Why does a dynamic_cast of a reference fail to compile if the base class has a unique_ptr?

I ran into this problem below and am looking for understanding. In my application I have a base class with a pure virtual that takes a reference to the base class (think: to make a copy). In the derived class I cast the reference to the derived class. This works fine until I add a unique_ptr of the base class to the base class. If I change the cast from a reference to a pointer all is well, but I don’t get it. Sample code:

#include <memory>
#include <iostream>

class Base {
public:
    Base() {}
    void hello() const { std::cout << "hello world" << std::endl; }
protected:
    virtual void cvt( Base& ) const = 0;
    std::unique_ptr<Base> any_member_unique_ptr;                    // "A"
};

class Derived : public Base {
public:
    Derived() { std::cout << "new Derived" << std::endl; }
    void cvt( Base& in ) const override {
        const auto cast_fail = dynamic_cast<const Derived&>( in );  // "B"
        const auto cast_okay = dynamic_cast<const Derived*>( &in );
        hello();
    }
};

int main(int argc, char *argv[])
{
    Derived D, P;
    D.cvt( P );
}

If the line commented as "A" or the line commented as "B" is commented out, the program compiles and runs fine (note that the member at "A" is never used). However, with both lines present g++ 11.3.0 reports:

tt.cpp: In member function ‘virtual void Derived::cvt(Base&) const’:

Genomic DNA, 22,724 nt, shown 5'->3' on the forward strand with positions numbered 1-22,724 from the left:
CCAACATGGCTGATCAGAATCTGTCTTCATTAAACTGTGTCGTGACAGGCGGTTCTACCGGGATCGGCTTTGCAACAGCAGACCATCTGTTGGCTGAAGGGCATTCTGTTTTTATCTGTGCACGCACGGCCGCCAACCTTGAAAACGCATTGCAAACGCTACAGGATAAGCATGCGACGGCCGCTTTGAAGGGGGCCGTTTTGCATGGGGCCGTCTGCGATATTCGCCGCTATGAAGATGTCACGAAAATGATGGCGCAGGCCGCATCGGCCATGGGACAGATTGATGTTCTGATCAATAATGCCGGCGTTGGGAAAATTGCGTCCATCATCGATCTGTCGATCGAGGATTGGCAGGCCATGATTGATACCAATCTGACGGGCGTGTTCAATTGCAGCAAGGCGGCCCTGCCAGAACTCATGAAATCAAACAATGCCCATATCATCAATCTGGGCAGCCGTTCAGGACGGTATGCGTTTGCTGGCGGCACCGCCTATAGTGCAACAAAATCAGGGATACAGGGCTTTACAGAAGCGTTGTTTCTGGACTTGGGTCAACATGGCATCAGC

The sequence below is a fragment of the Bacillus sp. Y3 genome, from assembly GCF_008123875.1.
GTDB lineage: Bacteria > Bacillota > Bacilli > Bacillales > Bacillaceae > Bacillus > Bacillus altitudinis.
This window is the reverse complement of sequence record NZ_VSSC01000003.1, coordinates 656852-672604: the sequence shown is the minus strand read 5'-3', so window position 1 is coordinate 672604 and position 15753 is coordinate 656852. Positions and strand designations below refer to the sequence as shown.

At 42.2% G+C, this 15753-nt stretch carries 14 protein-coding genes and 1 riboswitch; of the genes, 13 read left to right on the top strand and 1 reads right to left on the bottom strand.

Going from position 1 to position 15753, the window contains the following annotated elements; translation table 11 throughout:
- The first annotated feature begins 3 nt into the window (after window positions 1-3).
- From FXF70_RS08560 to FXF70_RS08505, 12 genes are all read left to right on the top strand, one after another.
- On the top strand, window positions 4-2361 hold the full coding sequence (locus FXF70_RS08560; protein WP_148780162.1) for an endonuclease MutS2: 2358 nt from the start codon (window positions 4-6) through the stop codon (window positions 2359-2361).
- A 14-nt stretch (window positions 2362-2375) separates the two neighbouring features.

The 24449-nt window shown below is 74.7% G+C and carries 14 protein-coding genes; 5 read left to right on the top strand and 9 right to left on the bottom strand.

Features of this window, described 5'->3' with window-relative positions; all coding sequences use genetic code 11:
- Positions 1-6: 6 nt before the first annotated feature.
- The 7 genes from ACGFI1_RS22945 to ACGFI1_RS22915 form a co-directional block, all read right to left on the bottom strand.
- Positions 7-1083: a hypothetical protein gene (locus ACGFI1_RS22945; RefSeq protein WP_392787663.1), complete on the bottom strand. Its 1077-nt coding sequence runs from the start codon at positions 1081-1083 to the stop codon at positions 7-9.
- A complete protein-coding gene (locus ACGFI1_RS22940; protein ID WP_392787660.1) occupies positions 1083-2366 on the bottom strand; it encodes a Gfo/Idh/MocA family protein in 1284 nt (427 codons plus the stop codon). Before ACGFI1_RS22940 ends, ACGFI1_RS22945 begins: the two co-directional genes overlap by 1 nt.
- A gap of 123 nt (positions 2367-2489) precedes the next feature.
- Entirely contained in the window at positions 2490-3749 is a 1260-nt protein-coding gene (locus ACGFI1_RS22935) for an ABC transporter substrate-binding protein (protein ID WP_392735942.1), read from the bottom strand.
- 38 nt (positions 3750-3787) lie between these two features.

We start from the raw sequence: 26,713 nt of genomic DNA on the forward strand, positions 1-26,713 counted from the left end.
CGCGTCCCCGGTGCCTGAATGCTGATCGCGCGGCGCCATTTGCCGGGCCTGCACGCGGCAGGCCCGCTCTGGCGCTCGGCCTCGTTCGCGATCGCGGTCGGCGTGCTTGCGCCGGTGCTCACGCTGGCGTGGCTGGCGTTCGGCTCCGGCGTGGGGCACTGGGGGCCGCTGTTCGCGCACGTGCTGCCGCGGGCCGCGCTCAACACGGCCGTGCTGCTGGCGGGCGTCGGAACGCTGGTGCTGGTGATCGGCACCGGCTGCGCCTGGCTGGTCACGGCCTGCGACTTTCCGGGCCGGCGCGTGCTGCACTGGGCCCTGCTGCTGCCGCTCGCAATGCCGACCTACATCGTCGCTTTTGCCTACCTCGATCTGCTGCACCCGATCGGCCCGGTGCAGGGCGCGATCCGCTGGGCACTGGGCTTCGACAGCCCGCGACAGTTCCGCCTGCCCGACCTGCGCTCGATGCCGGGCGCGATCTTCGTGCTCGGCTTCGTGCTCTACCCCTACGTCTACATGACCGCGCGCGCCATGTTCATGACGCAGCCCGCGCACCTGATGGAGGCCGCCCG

tt.cpp:17:69: error: use of deleted function ‘Derived::Derived(const Derived&)’
   17 |      const auto cast_fail = dynamic_cast<const Derived&>( in );  // "B"
      |                                                              ^

tt.cpp:13:7: note: ‘Derived::Derived(const Derived&)’ is implicitly deleted because the default definition would be ill-formed:
   13 | class Derived : public Base {
      |       ^~~~~~~
tt.cpp:13:7: error: use of deleted function ‘Base::Base(const Base&)’
tt.cpp:4:7: note: ‘Base::Base(const Base&)’ is implicitly deleted because the default definition would be ill-formed:
    4 | class Base {
      |       ^~~~
tt.cpp:4:7: error: use of deleted function ‘std::unique_ptr<_Tp, _Dp>::unique_ptr(const std::unique_ptr<_Tp, _Dp>&) [with _Tp = Base; _Dp = std::default_delete<Base>]’
In file included from /usr/include/c++/11/memory:76,
                 from tt.cpp:1:
/usr/include/c++/11/bits/unique_ptr.h:468:7: note: declared here
  468 |       unique_ptr(const unique_ptr&) = delete;
      |       ^~~~~~~~~~
make: *** [<builtin>: tt] Error 1

If I guru meditate on it long enough I think I can make out what it’s saying (the copy-by-reference constructor for the unique_ptr is deleted) but I still don’t get why casting a reference to the object would be different from casting a pointer to it.

Is there a general rule or idiom for this? I can "make it work" by just using the pointer, but I prefer references when possible.

>Solution :

const auto cast_fail = dynamic_cast<const Derived&>( in );  // "B"

This line casts to Derived& and then makes a copy. You can’t copy unique_ptr (that’s what unique means) so you also can’t copy anything that has a unique_ptr in it.

But if you change it to const auto& cast_fail, then cast_fail will be a reference to a Derived, instead of a separate Derived object, and it will work.

cast_okay works because cast_okay is a pointer and nothing is copied.

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